Generating electricity by moving a droplet of ionic liquid along graphene

Journal name:
Nature Nanotechnology
Year published:
Published online


Since the early nineteenth century, it has been known that an electric potential can be generated by driving an ionic liquid through fine channels or holes under a pressure gradient. More recently, it has been reported that carbon nanotubes can generate a voltage when immersed in flowing liquids, but the exact origin of these observations is unclear, and generating electricity without a pressure gradient remains a challenge. Here, we show that a voltage of a few millivolts can be produced by moving a droplet of sea water or ionic solution over a strip of monolayer graphene under ambient conditions. Through experiments and density functional theory calculations, we find that a pseudocapacitor is formed at the droplet/graphene interface, which is driven forward by the moving droplet, charging and discharging at the front and rear of the droplet. This gives rise to an electric potential that is proportional to the velocity and number of droplets. The potential is also found to be dependent on the concentration and ionic species of the droplet, and decreases sharply with an increasing number of graphene layers. We illustrate the potential of this electrokinetic phenomenon by using it to create a handwriting sensor and an energy-harvesting device.

At a glance


  1. Illustration of the experimental set-up.
    Figure 1: Illustration of the experimental set-up.

    A liquid droplet is sandwiched between graphene and a SiO2/Si wafer, and drawn by the wafer at specific velocities. Inset: a droplet of 0.6 M NaCl solution on a graphene surface with advancing and receding contact angles of ~91.9° and ~60.2°, respectively.

  2. Voltage induced in graphene by drawing one or more droplets of 0.6 M NaCl solution.
    Figure 2: Voltage induced in graphene by drawing one or more droplets of 0.6 M NaCl solution.

    a, Typical voltage signal produced by drawing a droplet on a graphene strip from left (L) to right (R) ends and then back. The inset highlights the voltage signal during the movement of the droplet. b, Voltage induced by moving one, two and three droplets. Dashed lines are curves linearly fitted to the measured data. The error bars represent the amplitudes of fluctuation in the voltage signal as highlighted by the inset in a. c,d, Voltage response to triangular-wave-like (c) and sine-wave-like (d) velocity of movement (red dashed lines) of a droplet.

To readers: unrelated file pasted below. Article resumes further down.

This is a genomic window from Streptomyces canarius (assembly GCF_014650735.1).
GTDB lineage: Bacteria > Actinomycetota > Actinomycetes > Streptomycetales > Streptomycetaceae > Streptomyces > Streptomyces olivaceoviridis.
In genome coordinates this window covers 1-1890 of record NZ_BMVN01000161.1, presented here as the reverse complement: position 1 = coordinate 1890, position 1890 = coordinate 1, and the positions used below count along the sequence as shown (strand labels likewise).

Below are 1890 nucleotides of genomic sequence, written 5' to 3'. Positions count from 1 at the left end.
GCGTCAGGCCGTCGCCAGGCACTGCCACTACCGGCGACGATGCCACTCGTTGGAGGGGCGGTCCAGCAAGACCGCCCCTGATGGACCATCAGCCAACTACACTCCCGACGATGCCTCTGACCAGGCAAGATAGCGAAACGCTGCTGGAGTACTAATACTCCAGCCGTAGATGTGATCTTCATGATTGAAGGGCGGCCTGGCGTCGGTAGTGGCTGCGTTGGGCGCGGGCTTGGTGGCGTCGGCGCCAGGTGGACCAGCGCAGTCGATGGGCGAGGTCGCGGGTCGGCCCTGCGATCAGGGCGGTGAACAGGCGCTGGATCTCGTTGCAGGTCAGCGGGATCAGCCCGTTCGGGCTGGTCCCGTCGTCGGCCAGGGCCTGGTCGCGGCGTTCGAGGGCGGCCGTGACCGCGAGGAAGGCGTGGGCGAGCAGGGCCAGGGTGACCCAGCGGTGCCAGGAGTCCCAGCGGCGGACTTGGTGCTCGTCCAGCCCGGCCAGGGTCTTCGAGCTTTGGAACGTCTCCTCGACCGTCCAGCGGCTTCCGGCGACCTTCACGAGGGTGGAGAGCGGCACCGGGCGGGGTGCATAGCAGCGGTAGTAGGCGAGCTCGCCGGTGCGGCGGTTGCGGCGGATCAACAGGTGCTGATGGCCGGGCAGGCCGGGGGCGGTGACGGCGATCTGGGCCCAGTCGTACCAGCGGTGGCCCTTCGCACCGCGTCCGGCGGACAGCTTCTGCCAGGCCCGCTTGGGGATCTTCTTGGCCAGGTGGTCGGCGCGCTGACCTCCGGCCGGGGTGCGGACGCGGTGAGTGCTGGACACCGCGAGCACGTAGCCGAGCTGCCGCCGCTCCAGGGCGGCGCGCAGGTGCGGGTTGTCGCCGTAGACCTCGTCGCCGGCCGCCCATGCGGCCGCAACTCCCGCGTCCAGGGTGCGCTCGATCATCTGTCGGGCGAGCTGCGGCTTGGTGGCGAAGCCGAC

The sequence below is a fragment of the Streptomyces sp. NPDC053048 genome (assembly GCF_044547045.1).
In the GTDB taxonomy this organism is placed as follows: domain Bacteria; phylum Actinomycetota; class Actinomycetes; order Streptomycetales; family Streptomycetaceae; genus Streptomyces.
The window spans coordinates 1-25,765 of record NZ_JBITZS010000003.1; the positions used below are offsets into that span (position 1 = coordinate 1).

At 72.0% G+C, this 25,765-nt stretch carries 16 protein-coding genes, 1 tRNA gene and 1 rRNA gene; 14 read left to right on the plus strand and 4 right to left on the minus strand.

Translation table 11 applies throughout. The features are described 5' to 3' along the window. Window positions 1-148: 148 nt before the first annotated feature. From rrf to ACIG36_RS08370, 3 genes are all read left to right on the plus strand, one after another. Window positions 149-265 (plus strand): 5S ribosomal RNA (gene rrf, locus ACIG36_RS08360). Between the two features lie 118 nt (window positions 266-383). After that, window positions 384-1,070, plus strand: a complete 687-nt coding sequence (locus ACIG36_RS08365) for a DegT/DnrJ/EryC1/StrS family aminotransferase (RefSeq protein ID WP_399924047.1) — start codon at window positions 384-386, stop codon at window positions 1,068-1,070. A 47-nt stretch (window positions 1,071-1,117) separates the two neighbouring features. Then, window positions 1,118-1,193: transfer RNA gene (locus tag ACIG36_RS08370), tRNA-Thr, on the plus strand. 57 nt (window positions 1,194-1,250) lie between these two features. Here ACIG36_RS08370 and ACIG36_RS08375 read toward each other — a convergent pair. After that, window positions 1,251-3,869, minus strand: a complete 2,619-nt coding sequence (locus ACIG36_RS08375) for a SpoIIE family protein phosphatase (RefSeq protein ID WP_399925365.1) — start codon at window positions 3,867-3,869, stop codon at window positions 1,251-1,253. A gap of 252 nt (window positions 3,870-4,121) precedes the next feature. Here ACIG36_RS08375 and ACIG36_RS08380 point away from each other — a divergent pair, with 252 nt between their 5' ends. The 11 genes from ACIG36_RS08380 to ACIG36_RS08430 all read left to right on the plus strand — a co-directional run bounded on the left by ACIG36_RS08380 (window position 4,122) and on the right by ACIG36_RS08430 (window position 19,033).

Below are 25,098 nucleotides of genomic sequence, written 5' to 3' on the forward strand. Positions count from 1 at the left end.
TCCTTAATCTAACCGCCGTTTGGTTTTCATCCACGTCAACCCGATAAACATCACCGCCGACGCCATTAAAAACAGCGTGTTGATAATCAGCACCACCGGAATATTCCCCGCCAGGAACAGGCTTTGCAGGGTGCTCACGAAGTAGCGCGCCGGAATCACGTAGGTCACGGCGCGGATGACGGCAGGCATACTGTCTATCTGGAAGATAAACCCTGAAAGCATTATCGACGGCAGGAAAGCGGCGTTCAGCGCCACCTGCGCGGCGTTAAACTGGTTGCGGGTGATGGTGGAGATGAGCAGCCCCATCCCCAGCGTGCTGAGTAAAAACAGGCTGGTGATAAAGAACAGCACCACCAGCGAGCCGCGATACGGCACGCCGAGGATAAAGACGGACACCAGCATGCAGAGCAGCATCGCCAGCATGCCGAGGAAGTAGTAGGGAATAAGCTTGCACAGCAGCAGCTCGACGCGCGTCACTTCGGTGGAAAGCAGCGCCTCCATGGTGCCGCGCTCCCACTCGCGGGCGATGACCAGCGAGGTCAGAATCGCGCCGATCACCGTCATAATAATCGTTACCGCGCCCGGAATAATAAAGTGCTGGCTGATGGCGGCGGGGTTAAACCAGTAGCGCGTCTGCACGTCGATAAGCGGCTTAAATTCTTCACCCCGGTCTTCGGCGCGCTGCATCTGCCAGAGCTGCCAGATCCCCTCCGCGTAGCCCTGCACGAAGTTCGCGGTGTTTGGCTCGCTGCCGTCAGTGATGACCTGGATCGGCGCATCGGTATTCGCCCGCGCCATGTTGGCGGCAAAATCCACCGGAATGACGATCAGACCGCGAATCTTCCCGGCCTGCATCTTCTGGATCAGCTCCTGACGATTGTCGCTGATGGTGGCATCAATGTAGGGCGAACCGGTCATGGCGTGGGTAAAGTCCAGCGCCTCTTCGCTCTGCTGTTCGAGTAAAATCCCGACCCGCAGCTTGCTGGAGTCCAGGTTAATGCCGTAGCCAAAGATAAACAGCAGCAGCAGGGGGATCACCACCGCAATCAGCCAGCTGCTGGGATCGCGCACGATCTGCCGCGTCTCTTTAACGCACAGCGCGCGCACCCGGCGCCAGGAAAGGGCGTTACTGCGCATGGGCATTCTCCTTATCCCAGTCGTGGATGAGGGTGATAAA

3. Mechanism for the drawing potential.
    Figure 3: Mechanism for the drawing potential.

    a, DFT results for the distribution of differential charge near monolayer graphene caused by adsorbing one to three rows of hydrated sodium cations, and the corresponding adsorption energy (Ea). b, Schematic illustration of the pseudocapacitance formed by a static droplet on graphene. c, Schematic illustration of the potential difference induced by a moving droplet. d, Equivalent circuit for c. Solid arrows indicate the flow direction of electrons in graphene and Na+ ions in the droplet. e, Simplified circuit of the system. f, Schematic illustration and equivalent circuit for three moving droplets on graphene. g, Drawing potential and resistance change with number of graphene layers. Inset: Advancing and receding contact angles of the solution on single-, bi- and trilayer graphene. h, Equivalent circuit for a moving droplet on trilayer graphene.

  4. Contact angles and drawing potential for various ionic solutions on monolayer graphene.
    Figure 4: Contact angles and drawing potential for various ionic solutions on monolayer graphene.

    a, Advancing and receding contact angles of deionized water and different 0.6 M solutions on graphene. b, Voltage induced by three droplets of different solutions. c, Fitted slope A = V/v for three droplets of different chloride and sodium salts.

  5. Applications of the drawing potential.
    Figure 5: Applications of the drawing potential.

    a, Photograph of handwriting with a Chinese brush on graphene. b, Sensing the stroke directions (arrows) by the drawing potentials between electrodes E1+– E1 and E2+– E2 as shown in a. c,d, Voltage (c) and power (d) produced by dropping droplets of 0.6 M CuCl2 solution onto graphene at an angle of 70° (inset) from a height of 15 cm. The output power is measured through a connected load  =  17.4 k.


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  1. State Key Laboratory of Mechanics and Control of Mechanical Structures, Key Laboratory for Intelligent Nano Materials and Devices of the Ministry of Education, and Institute of Nanoscience, Nanjing University of Aeronautics and Astronautics, 29 Yudao Street, Nanjing 210016, China

    • Jun Yin,
    • Xuemei Li,
    • Jin Yu,
    • Zhuhua Zhang,
    • Jianxin Zhou &
    • Wanlin Guo


W.G. conceived the project and designed the experiments with J.Yin. J.Yin, X.L. and J.Z. performed the experiments. J.Yu and Z.Z. performed the calculations. W.G., J.Yin and J.Yu analysed the data. W.G., J.Yin and Z.Z. wrote the paper. All authors discussed the results and commented on the manuscript.

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